As you’d expect, having to work the Xtreme’s engine takes a toll on its highway fuel efficiency. But it manages to claw its way back by offering more kilometres to a litre within city limits. The RTR is the polar opposite, working better on the highway and losing out within city limits. Goes without saying then that the Xtreme 160R is a better city bike compared to the RTR which comes into its own on the highway.
Also worth mentioning is the RTR’s otherworldly refinement which trumps every other bike in its segment. Vibes, if any, can only be felt through the footpegs over 9,000rpm. The Xtreme isn’t all that bad either. In fact, if it wasn’t for the RTR 160 4V, it would set the benchmark in the segment as the most refined engine. One can only feel the vibes creeping through the handlebars and footpegs once you push the bike over 8,000rpm.
As for the gearbox, the one on the Xtreme feels a bit clunky in contrast to the slick transmission on the RTR.
Ride & Handling:
These bikes are pegged as performance-oriented commuters and a strong engine alone won’t cut it for us enthusiasts, they need to handle just as well. Luckily, neither of them disappoint.
The newest member of the 150-160cc segment, the Xtreme 160R is actually specced higher than its competition. It features a fatter front fork, bigger brakes, and chunkier tyres too (radial at the rear), which plays out quite well for the bike. As a matter of fact, it has the shortest wheelbase in its segment which makes it extremely flickable. Add a sharper rake, shorter trail and a weight of just 139.5kg, and you have a bike that feels light, nimble and ready to attack corners. Its potent chassis allows you to push harder and carry more corner speeds without feeling jittery. The entire package is just easy to get used to and could be the perfect tool for novice or beginner riders.
The suspension is perfectly balanced and settles down quickly in mid-corners bumps, while its chunky rear tyres offer ample grip. Rough roads and potholes aren’t an issue either, as the bike manages to glide over them without any trouble. Overall, it’s set up to tackle both city and highway duties.
The Apache RTR 160 4V, on the other hand, requires some expertise to get the most out of it. Its longer rake and trail means the bike takes some effort to turn into corners and isn’t as easy to ride as the Xtreme. The RTR basically leads the charge rather than you leading it, so you would need to get used to the bike before trying to push it too hard. But once you get the hang of it, it’s a dream to ride. The chassis feels responsive and remains planted in corners. The suspension setup does exactly what it needs to -- soak in undulations and settle quickly when needed. If you were to ask us, the tune of the suspension feels better than the Xtreme 160R and would work wonders if your daily commutes consist mainly of rough roads. The tyres on the RTR offer a decent amount of grip but don’t feel as stable as the Xtreme at high speeds or on wet roads.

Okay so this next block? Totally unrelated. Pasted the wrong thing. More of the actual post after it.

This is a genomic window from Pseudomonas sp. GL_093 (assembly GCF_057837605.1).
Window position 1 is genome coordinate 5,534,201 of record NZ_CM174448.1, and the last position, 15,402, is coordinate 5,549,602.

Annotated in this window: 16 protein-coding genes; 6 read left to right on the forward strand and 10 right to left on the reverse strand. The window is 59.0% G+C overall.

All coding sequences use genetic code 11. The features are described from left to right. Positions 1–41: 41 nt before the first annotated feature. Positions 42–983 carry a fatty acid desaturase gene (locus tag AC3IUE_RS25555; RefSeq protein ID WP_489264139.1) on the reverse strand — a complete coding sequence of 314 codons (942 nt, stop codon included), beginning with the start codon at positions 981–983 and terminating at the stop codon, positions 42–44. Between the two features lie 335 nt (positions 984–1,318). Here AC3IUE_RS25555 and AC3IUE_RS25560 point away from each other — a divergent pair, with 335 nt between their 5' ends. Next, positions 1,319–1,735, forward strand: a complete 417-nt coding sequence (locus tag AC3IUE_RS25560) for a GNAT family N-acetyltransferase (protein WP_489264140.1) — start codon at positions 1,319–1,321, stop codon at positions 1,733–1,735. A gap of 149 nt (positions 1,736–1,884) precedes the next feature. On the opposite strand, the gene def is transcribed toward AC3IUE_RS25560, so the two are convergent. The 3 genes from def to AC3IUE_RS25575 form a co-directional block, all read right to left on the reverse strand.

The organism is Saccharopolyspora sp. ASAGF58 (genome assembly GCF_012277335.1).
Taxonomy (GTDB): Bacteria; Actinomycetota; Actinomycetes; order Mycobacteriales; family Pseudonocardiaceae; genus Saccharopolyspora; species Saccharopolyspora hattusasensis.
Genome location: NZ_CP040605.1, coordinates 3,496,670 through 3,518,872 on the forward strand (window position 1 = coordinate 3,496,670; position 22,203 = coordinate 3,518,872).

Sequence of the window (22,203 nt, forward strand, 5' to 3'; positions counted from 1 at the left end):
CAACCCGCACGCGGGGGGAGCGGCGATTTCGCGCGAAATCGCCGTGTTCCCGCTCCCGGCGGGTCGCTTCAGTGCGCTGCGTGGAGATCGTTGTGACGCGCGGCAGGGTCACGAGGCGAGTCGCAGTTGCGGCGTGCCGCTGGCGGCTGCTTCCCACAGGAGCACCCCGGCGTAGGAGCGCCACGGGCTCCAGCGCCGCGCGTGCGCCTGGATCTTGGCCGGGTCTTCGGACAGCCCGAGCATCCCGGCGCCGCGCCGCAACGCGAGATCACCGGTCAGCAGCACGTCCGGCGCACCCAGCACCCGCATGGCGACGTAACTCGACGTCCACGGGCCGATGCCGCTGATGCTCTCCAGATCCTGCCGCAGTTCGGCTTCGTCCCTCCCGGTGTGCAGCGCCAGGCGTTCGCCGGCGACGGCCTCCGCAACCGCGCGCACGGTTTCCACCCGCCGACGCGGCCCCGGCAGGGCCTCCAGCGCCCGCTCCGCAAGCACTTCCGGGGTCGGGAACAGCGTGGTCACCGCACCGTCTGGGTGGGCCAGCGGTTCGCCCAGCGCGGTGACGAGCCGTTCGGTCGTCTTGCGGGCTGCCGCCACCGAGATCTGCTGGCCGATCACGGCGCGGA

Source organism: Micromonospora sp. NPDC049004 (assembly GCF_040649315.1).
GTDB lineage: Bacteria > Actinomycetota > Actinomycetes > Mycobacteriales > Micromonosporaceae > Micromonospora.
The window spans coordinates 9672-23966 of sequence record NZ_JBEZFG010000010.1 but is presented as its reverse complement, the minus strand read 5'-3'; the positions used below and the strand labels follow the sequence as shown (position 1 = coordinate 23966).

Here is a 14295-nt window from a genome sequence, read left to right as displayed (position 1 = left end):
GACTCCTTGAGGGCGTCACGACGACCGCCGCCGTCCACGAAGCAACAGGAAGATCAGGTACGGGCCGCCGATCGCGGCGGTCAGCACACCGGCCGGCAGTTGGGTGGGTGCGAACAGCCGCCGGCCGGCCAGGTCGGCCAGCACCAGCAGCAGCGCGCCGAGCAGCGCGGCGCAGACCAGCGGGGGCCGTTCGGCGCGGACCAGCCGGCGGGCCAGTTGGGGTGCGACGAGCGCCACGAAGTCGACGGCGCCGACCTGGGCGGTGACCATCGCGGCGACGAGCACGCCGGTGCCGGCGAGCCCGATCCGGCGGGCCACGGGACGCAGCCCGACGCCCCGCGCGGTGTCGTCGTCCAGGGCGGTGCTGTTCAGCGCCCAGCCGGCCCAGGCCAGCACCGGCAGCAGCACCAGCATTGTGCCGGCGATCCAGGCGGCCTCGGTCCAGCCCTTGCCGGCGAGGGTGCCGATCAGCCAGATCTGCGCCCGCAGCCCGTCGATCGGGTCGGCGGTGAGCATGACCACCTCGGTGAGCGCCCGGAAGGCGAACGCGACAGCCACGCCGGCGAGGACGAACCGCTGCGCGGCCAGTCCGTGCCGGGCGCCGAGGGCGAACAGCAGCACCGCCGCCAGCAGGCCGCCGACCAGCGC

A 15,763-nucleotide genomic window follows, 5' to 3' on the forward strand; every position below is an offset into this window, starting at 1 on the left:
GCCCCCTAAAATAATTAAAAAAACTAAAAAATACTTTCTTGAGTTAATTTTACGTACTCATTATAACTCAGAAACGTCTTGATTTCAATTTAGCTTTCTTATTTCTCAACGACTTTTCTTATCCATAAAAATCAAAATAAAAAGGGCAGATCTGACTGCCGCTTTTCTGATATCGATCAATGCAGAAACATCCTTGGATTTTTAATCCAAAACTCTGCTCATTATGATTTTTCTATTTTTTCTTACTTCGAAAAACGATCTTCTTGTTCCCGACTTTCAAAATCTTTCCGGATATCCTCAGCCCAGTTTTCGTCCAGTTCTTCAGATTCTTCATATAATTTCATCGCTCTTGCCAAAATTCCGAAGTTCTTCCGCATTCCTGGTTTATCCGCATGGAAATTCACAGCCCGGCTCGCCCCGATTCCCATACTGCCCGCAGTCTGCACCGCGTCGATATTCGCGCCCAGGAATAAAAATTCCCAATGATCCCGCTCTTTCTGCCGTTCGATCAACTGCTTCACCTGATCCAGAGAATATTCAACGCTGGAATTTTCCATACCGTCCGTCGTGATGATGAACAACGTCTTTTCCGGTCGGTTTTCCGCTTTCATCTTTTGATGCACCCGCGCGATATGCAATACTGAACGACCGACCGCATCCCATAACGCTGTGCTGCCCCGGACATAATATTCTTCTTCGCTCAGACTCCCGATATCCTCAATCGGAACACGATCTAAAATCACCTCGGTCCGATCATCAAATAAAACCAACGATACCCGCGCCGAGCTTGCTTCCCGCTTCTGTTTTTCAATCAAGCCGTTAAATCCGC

Talk about getting it right. Hero has managed to tune the brakes on the Xtreme to near perfection. It offers adequate brake bite and feedback through its levers and allows you to slam on the brakes and bring the bike to a dead stop a couple of meters before the RTR 160 4V. The difference in braking distances could be attributed to the RTR’s extra heft. Moreover, its brakes are known to lack progression and feel spongy which doesn’t inspire confidence. Even the ABS calibration on the Xtreme works better than the RTR.
Price & Verdict:
The TVS Apache RTR 4V still remains a potent machine and a fun bike overall. It's feature-rich, h?as a frugal engine, leads the class in terms of refinement, and has the best build quality in its segment. However, the BS6 transition has robbed the bike of its performance which is pretty apparent. If you are fine with the drop in performance, the RTR 160 4V makes a lot of sense for those searching for a good-looking, reliable product that has the capability to tour as and when needed.
As for the Xtreme 160R, it feels like an enthusiast-oriented offering. Extremely easy to get used to and a lot more fun to ride. Not to mention, it handles well and has a motor that'll put a smile on your face every time you whack it open. If we had to pick between the two, we would go for the Hero Xtreme 160R. Having said that, the only aspect that holds us back from cementing the Xtreme as the segment benchmark is its questionable build quality. For this reason, the safer bet would still be the TVS Apache RTR 160 4V.